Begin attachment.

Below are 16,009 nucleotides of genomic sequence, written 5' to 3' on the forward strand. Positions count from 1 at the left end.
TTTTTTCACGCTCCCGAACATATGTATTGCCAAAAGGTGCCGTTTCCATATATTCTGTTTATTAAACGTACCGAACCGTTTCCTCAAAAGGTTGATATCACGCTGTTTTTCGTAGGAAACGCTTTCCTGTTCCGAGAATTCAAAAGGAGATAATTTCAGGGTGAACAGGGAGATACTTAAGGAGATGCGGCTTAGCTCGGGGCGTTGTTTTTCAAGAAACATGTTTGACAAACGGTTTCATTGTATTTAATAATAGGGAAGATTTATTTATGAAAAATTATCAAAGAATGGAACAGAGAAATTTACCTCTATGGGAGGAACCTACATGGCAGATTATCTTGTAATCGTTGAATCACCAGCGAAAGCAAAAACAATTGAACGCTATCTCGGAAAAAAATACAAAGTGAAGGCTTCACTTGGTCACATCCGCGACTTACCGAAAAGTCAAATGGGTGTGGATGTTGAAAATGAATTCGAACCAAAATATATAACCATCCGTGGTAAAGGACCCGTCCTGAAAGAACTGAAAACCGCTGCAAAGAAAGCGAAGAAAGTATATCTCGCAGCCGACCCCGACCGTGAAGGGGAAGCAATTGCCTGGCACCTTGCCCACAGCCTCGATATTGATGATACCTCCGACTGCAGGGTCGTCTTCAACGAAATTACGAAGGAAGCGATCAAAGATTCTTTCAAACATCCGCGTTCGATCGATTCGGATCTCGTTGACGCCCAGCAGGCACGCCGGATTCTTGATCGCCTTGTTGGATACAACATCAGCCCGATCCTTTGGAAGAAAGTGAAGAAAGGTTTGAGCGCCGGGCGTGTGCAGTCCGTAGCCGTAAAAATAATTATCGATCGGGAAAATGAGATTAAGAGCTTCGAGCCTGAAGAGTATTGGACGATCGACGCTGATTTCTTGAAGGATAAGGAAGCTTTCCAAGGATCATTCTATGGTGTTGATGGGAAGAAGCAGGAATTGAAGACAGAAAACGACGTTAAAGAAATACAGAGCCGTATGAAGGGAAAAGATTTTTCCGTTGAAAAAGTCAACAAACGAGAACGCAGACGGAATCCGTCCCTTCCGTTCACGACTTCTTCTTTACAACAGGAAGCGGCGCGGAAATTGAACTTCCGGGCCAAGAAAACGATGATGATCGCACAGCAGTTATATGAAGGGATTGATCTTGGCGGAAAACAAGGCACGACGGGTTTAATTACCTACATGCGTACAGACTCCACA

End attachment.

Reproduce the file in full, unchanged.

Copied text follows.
Below are 16,009 nucleotides of genomic sequence, written 5' to 3' on the forward strand. Positions count from 1 at the left end.
TTTTTTCACGCTCCCGAACATATGTATTGCCAAAAGGTGCCGTTTCCATATATTCTGTTTATTAAACGTACCGAACCGTTTCCTCAAAAGGTTGATATCACGCTGTTTTTCGTAGGAAACGCTTTCCTGTTCCGAGAATTCAAAAGGAGATAATTTCAGGGTGAACAGGGAGATACTTAAGGAGATGCGGCTTAGCTCGGGGCGTTGTTTTTCAAGAAACATGTTTGACAAACGGTTTCATTGTATTTAATAATAGGGAAGATTTATTTATGAAAAATTATCAAAGAATGGAACAGAGAAATTTACCTCTATGGGAGGAACCTACATGGCAGATTATCTTGTAATCGTTGAATCACCAGCGAAAGCAAAAACAATTGAACGCTATCTCGGAAAAAAATACAAAGTGAAGGCTTCACTTGGTCACATCCGCGACTTACCGAAAAGTCAAATGGGTGTGGATGTTGAAAATGAATTCGAACCAAAATATATAACCATCCGTGGTAAAGGACCCGTCCTGAAAGAACTGAAAACCGCTGCAAAGAAAGCGAAGAAAGTATATCTCGCAGCCGACCCCGACCGTGAAGGGGAAGCAATTGCCTGGCACCTTGCCCACAGCCTCGATATTGATGATACCTCCGACTGCAGGGTCGTCTTCAACGAAATTACGAAGGAAGCGATCAAAGATTCTTTCAAACATCCGCGTTCGATCGATTCGGATCTCGTTGACGCCCAGCAGGCACGCCGGATTCTTGATCGCCTTGTTGGATACAACATCAGCCCGATCCTTTGGAAGAAAGTGAAGAAAGGTTTGAGCGCCGGGCGTGTGCAGTCCGTAGCCGTAAAAATAATTATCGATCGGGAAAATGAGATTAAGAGCTTCGAGCCTGAAGAGTATTGGACGATCGACGCTGATTTCTTGAAGGATAAGGAAGCTTTCCAAGGATCATTCTATGGTGTTGATGGGAAGAAGCAGGAATTGAAGACAGAAAACGACGTTAAAGAAATACAGAGCCGTATGAAGGGAAAAGATTTTTCCGTTGAAAAAGTCAACAAACGAGAACGCAGACGGAATCCGTCCCTTCCGTTCACGACTTCTTCTTTACAACAGGAAGCGGCGCGGAAATTGAACTTCCGGGCCAAGAAAACGATGATGATCGCACAGCAGTTATATGAAGGGATTGATCTTGGCGGAAAACAAGGCACGACGGGTTTAATTACCTACATGCGTACAGACTCCACA